With econ­omy at full steam, the wrong time for a tax cut?

The Washington Post - - ECONOMY & BUSINESS - AN­DREW VAN DAM an­drew.van­dam@wash­post.com

Two lines just crossed on a chart, and they show why, by at least one prom­i­nent mea­sure, the Repub­li­can tax plan is com­ing at a mighty strange time.

Con­gres­sional Repub­li­cans prom­ise their pro­posed tax plans will tur­bocharge the econ­omy and com­plete its long re­cov­ery from the Great Re­ces­sion. In a lit­tle-no­ticed de­vel­op­ment, re­cent eco­nomic data in­di­cated the econ­omy has ac­tu­ally, fi­nally, reached its po­ten­tial ca­pac­ity.

For the first time since the end of 2007, the econ­omy, mea­sured by gross do­mes­tic prod­uct (GDP), is at its (the­o­ret­i­cal) po­ten­tial.

The re­turn to po­ten­tial GDP can be thought of as the true end of the long road back from the Great Re­ces­sion.

All that ex­tra ca­pac­ity helped the econ­omy grow at an av­er­age of 2.2 per­cent a quar­ter since the re­ces­sion be­gan, well above what economists con­sider to be pos­si­ble in the long run.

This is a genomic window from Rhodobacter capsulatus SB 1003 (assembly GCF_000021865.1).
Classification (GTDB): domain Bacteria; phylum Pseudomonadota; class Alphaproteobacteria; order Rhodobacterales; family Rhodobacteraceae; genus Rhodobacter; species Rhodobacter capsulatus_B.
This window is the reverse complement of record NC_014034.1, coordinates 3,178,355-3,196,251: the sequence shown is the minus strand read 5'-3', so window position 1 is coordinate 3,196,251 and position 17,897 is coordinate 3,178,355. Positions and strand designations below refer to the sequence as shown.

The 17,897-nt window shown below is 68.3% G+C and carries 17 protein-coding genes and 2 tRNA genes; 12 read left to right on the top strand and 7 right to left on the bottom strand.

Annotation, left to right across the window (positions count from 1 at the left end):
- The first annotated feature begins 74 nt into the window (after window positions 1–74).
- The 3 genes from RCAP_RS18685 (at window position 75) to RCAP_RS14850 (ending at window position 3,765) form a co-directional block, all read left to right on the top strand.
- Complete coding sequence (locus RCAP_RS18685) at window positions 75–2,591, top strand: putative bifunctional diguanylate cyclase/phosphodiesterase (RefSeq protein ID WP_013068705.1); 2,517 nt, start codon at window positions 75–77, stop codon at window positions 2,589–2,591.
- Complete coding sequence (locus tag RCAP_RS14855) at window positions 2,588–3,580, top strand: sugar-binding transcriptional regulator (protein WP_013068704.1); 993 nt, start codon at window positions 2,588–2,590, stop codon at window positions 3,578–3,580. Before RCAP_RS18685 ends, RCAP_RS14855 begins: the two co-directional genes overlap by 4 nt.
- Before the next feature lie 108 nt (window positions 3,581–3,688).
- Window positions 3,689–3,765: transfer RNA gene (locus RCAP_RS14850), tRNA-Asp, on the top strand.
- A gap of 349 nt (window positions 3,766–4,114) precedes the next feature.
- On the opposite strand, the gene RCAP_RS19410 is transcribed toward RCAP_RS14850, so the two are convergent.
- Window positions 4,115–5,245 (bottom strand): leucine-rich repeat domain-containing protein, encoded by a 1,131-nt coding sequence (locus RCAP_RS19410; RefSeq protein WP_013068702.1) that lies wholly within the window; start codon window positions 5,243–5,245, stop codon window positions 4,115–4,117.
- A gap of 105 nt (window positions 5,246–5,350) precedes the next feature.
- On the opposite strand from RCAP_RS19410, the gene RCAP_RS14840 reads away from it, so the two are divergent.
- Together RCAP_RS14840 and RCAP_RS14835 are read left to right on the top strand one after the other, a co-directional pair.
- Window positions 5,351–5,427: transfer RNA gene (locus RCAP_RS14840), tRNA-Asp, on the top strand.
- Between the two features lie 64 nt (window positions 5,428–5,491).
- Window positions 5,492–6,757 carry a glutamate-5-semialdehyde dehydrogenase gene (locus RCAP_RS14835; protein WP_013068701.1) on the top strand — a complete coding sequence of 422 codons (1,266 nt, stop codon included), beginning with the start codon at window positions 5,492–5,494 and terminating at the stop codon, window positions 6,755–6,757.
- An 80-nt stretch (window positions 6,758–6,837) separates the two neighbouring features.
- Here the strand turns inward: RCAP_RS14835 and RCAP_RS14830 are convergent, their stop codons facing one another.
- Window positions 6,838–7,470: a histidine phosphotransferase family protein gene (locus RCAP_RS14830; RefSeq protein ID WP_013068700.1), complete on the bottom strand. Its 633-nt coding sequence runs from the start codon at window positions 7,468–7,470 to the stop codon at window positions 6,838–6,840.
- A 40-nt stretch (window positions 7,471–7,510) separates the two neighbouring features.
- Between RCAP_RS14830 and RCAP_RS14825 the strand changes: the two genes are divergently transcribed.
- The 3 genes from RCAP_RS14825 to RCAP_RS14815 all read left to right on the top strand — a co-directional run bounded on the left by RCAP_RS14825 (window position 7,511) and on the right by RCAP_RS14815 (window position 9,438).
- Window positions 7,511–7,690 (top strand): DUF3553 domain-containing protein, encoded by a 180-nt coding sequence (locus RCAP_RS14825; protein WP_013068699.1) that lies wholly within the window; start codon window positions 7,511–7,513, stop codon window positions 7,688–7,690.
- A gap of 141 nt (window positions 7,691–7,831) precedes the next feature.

It is un­likely that pace can be sus­tained, and be­cause there’s not much more room to grow, the am­bi­tions of Pres­i­dent Trump and Repub­li­cans in Congress carry some big risks.

It re­quires deft pol­icy to man­age growth in an econ­omy that’s near­ing ca­pac­ity while keep­ing in­fla­tion low and si­mul­ta­ne­ously quash­ing bub­bles or other dan­ger­ous dis­tor­tions. The last three times the econ­omy ran above po­ten­tial, it was fol­lowed by a re­ces­sion.

It’s pos­si­ble the tax bill could in­crease the econ­omy’s po­ten­tial. Cor­po­rate tax re­vi­sions could make the United States more com­pet­i­tive or let com­pa­nies in­vest more in re­search and de­vel­op­ment.

Economists doubt the tax ef­fort will have that pro­nounced an ef­fect — per­haps just a frac­tion of a per­cent­age point of GDP.

The Con­gres­sional Bud­get Of­fice fore­casts po­ten­tial GDP will grow an av­er­age of 1.8 per­cent a year.

We can break the po­ten­tial GDP bar­rier for a while, but think of those high growth rates like putting the pedal to the metal.

It’s fun and even use­ful in spurts, but if you keep it up for the long haul, you in­crease the risks of los­ing con­trol or crash­ing.


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